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Film journalist and cine-essayist Mark Cousins has won praise in the past with work whose scope was staggering (the 15-hour The Story of Film: An Odyssey) or whose focus guaranteed broad appeal (A Story of Children and Film). (One presumes that A Story of Funny Cats and Film is on tap.) Neither attraction applies in 6 Desires: DH Lawrence and Sardinia, whose focus is frustratingly narrow even for fans of Lawrence’s work. Those who’ve developed a taste for Cousins’s highly personal, exceedingly low-tech approach may welcome it, but the film will be a specialty item even on the fest circuit.
Asked to interpret the author’s Sea and Sardinia, Cousins sets out as if he were writing Lawrence a letter. “Can I call you Bert?,” he asks in that informal way of his, before proceeding to call the unresponsive David Herbert Lawrence “Bert” for the rest of the film.
Using what appears to be the camera on a smartphone, Cousins shoots his Sardinian tour from the deck of a ship, the dashboard of his car and while walking down streets. Often, he holds photos of Lawrence and others in front of him, filling almost all the frame while posing some question to his long-dead interlocutor.
What does it mean to revisit the places that inspired a work of literature when those places have changed so much? Yes, Cousins experiences the chilly fog of pre-dawn Mandas; he sees the same range of peaks Lawrence described as topped with serpents. But the towns he visits aren’t the link to the pre-modern world they once were, and telephone lines bisect views that once represented pristine nature.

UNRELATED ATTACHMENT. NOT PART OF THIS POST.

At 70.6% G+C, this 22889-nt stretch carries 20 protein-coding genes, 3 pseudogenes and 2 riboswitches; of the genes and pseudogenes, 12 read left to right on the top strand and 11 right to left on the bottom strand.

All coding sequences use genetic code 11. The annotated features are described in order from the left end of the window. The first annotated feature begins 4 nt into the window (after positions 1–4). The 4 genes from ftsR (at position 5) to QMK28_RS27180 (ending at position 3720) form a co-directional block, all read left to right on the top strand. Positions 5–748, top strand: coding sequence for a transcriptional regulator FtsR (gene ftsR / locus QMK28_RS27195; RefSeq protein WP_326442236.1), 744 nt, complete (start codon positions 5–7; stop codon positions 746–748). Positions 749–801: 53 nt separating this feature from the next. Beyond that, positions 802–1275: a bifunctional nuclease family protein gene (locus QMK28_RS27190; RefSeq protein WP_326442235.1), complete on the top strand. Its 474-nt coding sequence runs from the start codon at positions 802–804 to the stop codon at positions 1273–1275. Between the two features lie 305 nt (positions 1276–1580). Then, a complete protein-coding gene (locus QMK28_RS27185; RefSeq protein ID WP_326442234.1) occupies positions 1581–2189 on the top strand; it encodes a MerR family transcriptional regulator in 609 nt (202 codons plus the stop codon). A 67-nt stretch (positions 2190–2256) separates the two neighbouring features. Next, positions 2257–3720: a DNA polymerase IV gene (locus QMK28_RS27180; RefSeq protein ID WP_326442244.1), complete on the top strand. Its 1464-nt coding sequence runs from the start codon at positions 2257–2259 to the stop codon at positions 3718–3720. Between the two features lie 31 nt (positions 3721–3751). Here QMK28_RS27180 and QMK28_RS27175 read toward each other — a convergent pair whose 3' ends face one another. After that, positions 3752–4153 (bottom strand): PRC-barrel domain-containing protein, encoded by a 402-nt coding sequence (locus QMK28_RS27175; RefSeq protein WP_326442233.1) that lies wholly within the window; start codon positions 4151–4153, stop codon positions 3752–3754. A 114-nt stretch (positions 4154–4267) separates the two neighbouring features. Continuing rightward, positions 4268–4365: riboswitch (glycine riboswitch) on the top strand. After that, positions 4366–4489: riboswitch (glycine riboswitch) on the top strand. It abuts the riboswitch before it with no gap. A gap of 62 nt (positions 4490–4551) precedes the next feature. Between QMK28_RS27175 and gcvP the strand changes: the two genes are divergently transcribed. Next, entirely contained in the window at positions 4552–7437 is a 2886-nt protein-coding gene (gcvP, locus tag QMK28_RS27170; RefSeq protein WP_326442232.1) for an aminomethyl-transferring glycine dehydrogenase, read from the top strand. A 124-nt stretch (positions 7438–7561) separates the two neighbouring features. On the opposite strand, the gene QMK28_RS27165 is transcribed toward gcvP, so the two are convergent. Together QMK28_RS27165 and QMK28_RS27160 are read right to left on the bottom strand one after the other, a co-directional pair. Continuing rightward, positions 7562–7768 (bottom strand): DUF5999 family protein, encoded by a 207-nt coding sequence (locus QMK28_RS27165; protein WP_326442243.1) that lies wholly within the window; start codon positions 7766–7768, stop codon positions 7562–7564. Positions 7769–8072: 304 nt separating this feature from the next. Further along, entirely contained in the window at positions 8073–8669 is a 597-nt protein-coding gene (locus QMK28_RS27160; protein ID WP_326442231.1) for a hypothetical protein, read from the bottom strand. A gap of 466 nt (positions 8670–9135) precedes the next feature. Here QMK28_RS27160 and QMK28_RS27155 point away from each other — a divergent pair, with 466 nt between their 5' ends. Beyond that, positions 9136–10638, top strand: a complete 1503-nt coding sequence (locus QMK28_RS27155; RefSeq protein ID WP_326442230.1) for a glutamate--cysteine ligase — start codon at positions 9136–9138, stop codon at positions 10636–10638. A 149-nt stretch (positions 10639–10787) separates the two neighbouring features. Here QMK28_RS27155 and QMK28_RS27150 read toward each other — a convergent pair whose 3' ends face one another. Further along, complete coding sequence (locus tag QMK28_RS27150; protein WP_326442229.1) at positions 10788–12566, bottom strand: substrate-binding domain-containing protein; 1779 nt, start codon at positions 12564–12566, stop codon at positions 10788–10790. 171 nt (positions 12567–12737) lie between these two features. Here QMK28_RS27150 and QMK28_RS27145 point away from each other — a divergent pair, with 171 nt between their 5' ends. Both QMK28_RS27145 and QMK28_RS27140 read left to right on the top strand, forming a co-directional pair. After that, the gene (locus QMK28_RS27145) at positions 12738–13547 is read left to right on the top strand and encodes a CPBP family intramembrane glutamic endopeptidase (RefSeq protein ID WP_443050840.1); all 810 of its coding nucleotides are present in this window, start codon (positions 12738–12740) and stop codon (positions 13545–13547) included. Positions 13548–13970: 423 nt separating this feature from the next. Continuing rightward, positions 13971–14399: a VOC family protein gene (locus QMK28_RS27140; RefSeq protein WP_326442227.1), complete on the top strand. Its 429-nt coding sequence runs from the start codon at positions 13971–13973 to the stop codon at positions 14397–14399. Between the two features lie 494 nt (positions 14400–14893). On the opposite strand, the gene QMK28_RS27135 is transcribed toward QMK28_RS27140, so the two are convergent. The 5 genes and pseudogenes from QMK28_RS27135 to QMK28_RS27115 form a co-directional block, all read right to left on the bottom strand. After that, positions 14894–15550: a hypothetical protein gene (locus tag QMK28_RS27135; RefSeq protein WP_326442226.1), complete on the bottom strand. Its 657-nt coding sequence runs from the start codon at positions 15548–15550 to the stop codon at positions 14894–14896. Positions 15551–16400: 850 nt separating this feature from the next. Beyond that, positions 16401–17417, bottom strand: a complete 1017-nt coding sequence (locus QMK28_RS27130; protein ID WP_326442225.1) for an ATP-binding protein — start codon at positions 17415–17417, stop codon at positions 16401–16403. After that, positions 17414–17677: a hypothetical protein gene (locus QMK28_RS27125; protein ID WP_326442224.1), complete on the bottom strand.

Cousins is intelligent and critical in his references to his source material, taking Lawrence to task when he thinks he deserves it. Jarvis Cocker provides Lawrence’s voice in ample excerpts from the text. But the film’s “six desires” conceit is unpersuasive, and tenuously related to the sights we see.
Occasionally Cousins photographs something worth our curiosity: Rituals in Mamoiada, for instance, where masked men dress in sheep skins and carry dozens of bells on their backs; or the ethereal stone sculptures made by Pinuccio Sciola, which emit shimmering tones when he rubs his hands across them. These are intriguing enough one wishes for a tour guide with a decent camera, who wouldn’t keep spoiling things by sticking photocopied portraits between that camera and the view.
Production companies: Hi Brow, Third Films
Director-Screenwriter-Director of photography: Mark Cousins
Producers: Samm Haillay, Laura Marcellino, Don Boyd, Duane Hopkins
Editor: Timo Langer
Music: Aaron Kelly
No rating, 84 minutes
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